Tell us about the current flood situation?
The current situation remains very challenging. The floodwater has receded from the high land area, the low lands remain flooded though. The water there is expected to recede in 20-30 days, provided there is no more rain. People are using country boats to move from one village to another or to go to markets, health centres, colleges/schools and government offices.
Give us a sense of the damage caused by floods in Darbhanga district?
While over 17 million people are affected in the state of Bihar, an estimated 2.1 million are affected in Darbhanga alone. 14 blocks of the district are severely hit, among them are Ghanshyampur, Goura Boram, Tardih, Kiratpur, Kusheshwar Sthan. 37 people have lost their lives, while more than 9200 families have been displaced. People are taking refuge on the roadside, at high lands, schools and Community centres.
Many people, particularly Dalit, Mahadalits and those living near embankments have lost their homes (Semi pucca (solid) & mud thatched houses), household assets, and important/legal documents. Floods have caused a large amount of damage to infrastructures such as roads, schools, community centres and Anganwadi Centres (mother and child care centres).
Displaced families are living in difficult conditions
What are the difficulties the flood survivors are facing currently?
The affected areas are witnessing a severe lack of shelter and WASH (Water, Sanitation and Hygiene) facilities. 87% of the hand pumps, which are the major source of drinking water in the area, are submerged. A majority of them are out of order. Sanitation & hygiene conditions remain poor due to open defecation in most of the area. Toilets are damaged or submerged. Waste disposals & debris management is a big challenge in the flood affected areas too, posing a risk of epidemic outbreaks.
Children are unable to attend schools, as the buildings are either damaged or are being used as temporary shelter by flood survivors. There is no supplementary food available for even pregnant, lactating mothers and children (SAM/MAM).
How are relief efforts progressing?
We have completed the damage assessment as well as the survey of affected population for shelter kit & hygiene kit (2000+2000), pregnant/lactating women & children (900). The procurement of relief material is almost completed and we have begun distributing shelter kits hygiene kits and supplementary food materials. Repairing, raising of 162 Hand pumps and chlorination of more than 210 Hand pumps and 245 Households surroundings are also underway.
Shelter kits being distributed
How is GPSVS supporting the flood-hit people?
We have a team of dedicated volunteers, who have experience in disaster response. They are regularly travelling to the affected villages to do the relief work and assess the needs. They have been meeting local government officials regularly and are in touch with Panchayati Raj Institution (PRI) representatives and other stakeholders.
We also have an ERT (Emergency Response Team), which supports the volunteers to undertake proper relief work with accuracy and transparency at all levels.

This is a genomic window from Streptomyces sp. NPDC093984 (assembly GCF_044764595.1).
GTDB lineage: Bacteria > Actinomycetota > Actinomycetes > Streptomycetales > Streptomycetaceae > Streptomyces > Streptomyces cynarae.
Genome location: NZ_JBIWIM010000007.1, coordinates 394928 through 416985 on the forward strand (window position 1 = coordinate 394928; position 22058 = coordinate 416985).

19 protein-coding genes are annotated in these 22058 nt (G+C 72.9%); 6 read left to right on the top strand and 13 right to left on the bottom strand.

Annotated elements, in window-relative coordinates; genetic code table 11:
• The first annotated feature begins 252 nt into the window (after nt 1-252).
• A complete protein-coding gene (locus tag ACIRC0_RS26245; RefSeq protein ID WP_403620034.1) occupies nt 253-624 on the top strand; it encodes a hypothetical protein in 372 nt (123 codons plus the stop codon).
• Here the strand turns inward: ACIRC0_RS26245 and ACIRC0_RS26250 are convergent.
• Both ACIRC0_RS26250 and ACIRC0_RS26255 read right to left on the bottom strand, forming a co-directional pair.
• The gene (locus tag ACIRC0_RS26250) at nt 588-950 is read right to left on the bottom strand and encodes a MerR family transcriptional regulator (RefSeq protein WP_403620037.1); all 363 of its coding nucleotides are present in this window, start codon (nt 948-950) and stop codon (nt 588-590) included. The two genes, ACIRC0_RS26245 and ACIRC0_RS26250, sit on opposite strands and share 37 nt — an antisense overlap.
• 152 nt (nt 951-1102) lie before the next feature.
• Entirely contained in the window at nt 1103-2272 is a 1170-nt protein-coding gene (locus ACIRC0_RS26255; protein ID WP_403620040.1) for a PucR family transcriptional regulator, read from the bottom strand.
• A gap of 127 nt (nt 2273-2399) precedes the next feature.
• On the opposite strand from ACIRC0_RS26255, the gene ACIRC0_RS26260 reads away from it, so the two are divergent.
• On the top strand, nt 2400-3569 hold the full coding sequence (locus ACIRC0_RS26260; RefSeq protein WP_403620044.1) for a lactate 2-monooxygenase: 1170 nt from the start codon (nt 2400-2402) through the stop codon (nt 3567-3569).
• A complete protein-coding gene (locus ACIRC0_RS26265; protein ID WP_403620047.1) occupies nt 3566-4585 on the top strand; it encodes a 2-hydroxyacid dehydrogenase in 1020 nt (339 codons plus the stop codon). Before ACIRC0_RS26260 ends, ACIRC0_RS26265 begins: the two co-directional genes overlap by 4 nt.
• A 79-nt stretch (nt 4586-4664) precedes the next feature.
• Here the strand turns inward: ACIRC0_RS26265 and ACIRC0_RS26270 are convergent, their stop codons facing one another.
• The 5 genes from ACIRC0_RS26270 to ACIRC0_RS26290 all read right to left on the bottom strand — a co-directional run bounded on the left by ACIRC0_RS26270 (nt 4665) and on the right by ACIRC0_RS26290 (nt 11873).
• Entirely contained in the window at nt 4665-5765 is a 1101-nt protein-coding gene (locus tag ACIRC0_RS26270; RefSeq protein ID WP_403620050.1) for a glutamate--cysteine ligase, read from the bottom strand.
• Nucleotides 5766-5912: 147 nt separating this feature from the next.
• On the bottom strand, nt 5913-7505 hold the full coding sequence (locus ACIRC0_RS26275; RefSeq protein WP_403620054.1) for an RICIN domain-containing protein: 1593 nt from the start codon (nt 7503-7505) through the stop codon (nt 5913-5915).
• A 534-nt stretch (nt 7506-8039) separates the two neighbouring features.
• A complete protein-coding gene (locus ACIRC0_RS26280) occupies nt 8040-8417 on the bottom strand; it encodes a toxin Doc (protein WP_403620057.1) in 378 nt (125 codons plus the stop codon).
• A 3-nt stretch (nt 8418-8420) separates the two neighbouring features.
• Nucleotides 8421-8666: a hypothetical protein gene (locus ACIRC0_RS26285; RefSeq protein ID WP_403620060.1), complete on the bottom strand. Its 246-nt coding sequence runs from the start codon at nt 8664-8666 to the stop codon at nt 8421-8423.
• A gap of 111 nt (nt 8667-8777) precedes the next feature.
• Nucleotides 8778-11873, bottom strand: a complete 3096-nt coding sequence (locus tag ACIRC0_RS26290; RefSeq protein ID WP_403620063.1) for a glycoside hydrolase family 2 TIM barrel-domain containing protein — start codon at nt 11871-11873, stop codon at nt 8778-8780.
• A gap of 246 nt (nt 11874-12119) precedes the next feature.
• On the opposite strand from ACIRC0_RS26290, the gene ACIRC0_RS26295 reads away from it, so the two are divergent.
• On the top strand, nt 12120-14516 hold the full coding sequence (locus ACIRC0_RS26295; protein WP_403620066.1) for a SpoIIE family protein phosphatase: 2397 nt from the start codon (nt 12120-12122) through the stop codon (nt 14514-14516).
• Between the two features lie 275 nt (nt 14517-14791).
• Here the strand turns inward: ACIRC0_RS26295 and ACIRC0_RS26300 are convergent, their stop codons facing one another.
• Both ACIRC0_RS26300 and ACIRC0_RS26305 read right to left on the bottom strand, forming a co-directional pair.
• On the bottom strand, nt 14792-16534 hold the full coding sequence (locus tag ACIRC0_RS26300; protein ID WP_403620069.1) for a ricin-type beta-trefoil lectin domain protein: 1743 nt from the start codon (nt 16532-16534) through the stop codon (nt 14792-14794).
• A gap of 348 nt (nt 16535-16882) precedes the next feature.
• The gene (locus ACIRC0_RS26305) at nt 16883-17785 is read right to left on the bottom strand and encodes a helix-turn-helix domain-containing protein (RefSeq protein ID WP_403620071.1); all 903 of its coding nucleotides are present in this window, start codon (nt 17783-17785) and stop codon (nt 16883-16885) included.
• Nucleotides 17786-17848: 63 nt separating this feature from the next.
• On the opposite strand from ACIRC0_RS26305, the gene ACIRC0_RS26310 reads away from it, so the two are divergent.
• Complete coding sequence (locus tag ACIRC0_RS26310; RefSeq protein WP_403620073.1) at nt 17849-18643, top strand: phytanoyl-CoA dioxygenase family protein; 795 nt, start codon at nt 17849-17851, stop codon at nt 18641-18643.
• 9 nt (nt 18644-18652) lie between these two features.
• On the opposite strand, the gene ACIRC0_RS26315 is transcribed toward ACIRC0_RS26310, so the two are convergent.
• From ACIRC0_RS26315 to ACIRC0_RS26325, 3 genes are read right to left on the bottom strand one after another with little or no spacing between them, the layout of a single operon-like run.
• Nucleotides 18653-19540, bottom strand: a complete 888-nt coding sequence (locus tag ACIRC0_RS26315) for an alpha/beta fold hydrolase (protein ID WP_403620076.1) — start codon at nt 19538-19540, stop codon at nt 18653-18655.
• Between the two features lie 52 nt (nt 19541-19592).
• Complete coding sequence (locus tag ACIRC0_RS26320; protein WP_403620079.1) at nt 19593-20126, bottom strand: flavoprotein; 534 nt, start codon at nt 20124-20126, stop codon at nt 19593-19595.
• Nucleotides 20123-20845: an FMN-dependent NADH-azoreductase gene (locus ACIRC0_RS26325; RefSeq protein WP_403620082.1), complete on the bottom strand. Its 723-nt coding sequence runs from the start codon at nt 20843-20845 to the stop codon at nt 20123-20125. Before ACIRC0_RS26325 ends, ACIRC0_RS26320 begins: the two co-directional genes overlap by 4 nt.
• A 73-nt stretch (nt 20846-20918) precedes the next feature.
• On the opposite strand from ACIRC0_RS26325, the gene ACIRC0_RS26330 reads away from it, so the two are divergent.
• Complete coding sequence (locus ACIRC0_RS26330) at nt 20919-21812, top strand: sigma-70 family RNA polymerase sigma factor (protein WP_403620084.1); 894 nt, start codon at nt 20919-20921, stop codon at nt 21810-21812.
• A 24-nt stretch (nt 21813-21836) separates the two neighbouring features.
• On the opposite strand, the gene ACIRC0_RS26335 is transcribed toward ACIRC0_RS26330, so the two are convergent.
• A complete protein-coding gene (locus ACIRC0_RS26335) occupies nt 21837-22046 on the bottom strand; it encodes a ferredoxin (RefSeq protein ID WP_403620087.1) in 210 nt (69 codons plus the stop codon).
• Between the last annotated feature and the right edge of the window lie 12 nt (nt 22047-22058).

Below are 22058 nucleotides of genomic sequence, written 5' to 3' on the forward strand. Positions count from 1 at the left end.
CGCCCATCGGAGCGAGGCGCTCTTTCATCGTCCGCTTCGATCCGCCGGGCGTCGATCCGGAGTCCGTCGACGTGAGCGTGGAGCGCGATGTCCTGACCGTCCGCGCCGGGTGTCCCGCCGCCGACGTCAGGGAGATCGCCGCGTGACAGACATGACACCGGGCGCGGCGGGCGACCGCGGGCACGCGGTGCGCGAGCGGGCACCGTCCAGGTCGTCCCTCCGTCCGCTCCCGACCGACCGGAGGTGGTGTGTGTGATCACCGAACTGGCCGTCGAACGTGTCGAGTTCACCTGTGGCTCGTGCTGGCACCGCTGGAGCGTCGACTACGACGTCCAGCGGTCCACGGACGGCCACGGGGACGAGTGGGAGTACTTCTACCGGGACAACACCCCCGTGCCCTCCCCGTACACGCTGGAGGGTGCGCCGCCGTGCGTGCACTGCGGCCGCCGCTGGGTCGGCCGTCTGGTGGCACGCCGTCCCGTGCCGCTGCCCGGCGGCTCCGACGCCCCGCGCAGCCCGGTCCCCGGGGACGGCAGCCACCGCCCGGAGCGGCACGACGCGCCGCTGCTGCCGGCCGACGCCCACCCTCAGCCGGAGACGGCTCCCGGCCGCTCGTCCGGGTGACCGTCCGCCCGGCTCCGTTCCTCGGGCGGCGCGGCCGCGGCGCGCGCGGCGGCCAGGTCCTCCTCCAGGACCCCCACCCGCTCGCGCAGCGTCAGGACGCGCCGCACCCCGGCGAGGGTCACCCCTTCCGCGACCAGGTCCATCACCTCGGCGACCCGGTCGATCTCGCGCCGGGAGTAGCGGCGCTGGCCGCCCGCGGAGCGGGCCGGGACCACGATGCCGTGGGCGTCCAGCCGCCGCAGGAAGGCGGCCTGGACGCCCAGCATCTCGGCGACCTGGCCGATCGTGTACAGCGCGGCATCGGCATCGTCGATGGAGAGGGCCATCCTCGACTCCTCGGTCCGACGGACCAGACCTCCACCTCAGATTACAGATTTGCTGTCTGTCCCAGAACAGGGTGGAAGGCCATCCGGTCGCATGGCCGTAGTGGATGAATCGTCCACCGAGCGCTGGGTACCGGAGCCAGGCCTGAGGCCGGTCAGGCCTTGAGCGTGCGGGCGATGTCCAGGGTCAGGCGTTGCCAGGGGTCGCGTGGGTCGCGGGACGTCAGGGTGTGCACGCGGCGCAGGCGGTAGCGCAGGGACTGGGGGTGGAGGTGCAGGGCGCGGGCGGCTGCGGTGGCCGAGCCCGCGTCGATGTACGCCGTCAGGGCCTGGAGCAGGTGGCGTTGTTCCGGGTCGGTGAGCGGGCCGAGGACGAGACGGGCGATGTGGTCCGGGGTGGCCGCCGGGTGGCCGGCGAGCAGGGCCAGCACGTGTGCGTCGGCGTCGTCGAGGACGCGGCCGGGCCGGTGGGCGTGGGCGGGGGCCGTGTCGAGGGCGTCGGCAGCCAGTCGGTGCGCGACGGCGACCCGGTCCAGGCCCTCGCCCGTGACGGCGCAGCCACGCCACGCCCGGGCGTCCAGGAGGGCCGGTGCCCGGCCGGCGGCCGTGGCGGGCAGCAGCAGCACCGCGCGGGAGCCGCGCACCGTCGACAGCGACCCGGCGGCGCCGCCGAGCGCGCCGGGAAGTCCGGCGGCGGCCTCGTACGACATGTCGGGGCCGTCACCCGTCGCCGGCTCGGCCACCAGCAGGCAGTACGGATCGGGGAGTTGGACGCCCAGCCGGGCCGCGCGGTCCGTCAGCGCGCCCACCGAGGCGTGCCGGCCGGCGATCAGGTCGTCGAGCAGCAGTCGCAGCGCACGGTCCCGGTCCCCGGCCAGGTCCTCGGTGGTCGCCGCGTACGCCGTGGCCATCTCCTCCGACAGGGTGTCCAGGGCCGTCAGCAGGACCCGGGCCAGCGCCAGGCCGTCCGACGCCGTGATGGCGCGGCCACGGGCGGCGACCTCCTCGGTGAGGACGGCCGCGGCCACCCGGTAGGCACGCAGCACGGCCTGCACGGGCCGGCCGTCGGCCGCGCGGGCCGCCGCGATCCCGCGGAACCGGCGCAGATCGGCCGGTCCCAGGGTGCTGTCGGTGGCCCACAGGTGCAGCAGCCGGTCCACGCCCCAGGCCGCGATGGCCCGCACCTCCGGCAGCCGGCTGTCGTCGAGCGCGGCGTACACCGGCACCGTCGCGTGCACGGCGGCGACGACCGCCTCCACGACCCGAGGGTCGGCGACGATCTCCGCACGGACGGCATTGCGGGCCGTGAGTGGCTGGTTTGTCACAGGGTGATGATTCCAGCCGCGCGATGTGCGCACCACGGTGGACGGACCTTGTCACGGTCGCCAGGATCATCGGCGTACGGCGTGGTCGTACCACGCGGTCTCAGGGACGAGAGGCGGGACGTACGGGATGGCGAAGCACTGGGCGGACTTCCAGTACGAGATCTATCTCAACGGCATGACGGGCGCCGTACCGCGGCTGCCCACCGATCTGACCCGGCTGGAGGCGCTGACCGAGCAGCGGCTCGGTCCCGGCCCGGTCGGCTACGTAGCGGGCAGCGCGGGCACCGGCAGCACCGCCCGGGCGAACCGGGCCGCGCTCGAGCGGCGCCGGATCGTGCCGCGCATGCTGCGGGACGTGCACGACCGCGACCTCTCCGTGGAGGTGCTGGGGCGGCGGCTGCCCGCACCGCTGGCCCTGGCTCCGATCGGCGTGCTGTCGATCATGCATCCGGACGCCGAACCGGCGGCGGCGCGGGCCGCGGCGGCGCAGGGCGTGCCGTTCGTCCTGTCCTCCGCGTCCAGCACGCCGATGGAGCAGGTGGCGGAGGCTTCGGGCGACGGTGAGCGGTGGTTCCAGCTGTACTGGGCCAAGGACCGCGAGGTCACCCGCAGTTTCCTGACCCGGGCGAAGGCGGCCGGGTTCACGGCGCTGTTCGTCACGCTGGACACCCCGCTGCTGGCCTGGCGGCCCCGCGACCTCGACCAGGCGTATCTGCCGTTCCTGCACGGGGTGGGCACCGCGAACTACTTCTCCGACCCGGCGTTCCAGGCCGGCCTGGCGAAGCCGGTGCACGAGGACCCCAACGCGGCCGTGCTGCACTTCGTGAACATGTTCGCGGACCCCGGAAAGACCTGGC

GPSVS team validated the surveyed families, then distributed coupons for relief material provided through WHH’s (Welthungerhilfe) support: Shelter Kit, Hygiene Kit and supplementary food materials for children, pregnant women and new mothers.
We are also coordinating with government officials for food supplies and to conduct Health & Hygiene camps on regular basis for the affected people and cattle.
During the distribution, we are following the norms of Core Humanitarian Standards in selection, distribution and monitoring.
People using tarpaulin to make a temporary shelter
Are you facing any challenges in providing relief? If yes, what?
Accessing the affected areas is not easy, as the roads are damaged and one has to spend more time on local boats to reach the villages. While our relief work is focussed on WASH, shelter and providing relief to children, pregnant women and lactating mothers, people are demanding more. They want other relief materials like medicine and fodder for animals and support in rehabilitation work. The local authorities and Panchayati Raj representatives have urged us to cover more households in the relief work.
How huge is the impact of these floods on farming and other sources of livelihoods? What is your assessment?
Floods have washed out more than 80% of the existing paddy crops in approx. 12000 acres of land. Vegetable crops are completely damaged. Agro based livelihood options are fully collapsed. Most of the flood affected households are sharecroppers or agriculture labourers and they have lost their farm based livelihood. Many of the community members believe they will have to either migrate to other areas for a job or take a loan for the next cropping season. The next crops are wheat, potato, and vegetable after the flood waters are receded. They are going to need support such as seeds, irrigation and other agriculture inputs to revive their farm-based livelihoods. Livestock (rearing), one of the main sources of livelihood, is in danger too, as people do not have fodder to feed their cattle. There are practically no health services available for animals under present circumstances.